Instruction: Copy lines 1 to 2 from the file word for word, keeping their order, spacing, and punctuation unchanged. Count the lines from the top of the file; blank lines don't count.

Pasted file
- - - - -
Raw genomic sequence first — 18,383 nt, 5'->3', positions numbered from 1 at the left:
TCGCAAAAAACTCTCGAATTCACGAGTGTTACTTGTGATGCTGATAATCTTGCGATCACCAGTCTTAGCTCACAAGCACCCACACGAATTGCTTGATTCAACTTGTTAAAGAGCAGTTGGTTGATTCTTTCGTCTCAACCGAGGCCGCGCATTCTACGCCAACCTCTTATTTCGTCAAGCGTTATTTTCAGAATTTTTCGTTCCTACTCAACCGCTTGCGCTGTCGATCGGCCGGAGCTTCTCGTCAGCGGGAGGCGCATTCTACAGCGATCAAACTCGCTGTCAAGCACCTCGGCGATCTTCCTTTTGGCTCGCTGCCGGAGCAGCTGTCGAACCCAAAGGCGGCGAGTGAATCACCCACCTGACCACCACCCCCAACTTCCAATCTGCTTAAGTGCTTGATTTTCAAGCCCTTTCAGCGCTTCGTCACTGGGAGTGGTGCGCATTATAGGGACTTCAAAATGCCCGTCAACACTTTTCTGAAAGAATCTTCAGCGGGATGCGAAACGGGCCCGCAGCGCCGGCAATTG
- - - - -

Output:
Raw genomic sequence first — 18,383 nt, 5'->3', positions numbered from 1 at the left:
TCGCAAAAAACTCTCGAATTCACGAGTGTTACTTGTGATGCTGATAATCTTGCGATCACCAGTCTTAGCTCACAAGCACCCACACGAATTGCTTGATTCAACTTGTTAAAGAGCAGTTGGTTGATTCTTTCGTCTCAACCGAGGCCGCGCATTCTACGCCAACCTCTTATTTCGTCAAGCGTTATTTTCAGAATTTTTCGTTCCTACTCAACCGCTTGCGCTGTCGATCGGCCGGAGCTTCTCGTCAGCGGGAGGCGCATTCTACAGCGATCAAACTCGCTGTCAAGCACCTCGGCGATCTTCCTTTTGGCTCGCTGCCGGAGCAGCTGTCGAACCCAAAGGCGGCGAGTGAATCACCCACCTGACCACCACCCCCAACTTCCAATCTGCTTAAGTGCTTGATTTTCAAGCCCTTTCAGCGCTTCGTCACTGGGAGTGGTGCGCATTATAGGGACTTCAAAATGCCCGTCAACACTTTTCTGAAAGAATCTTCAGCGGGATGCGAAACGGGCCCGCAGCGCCGGCAATTG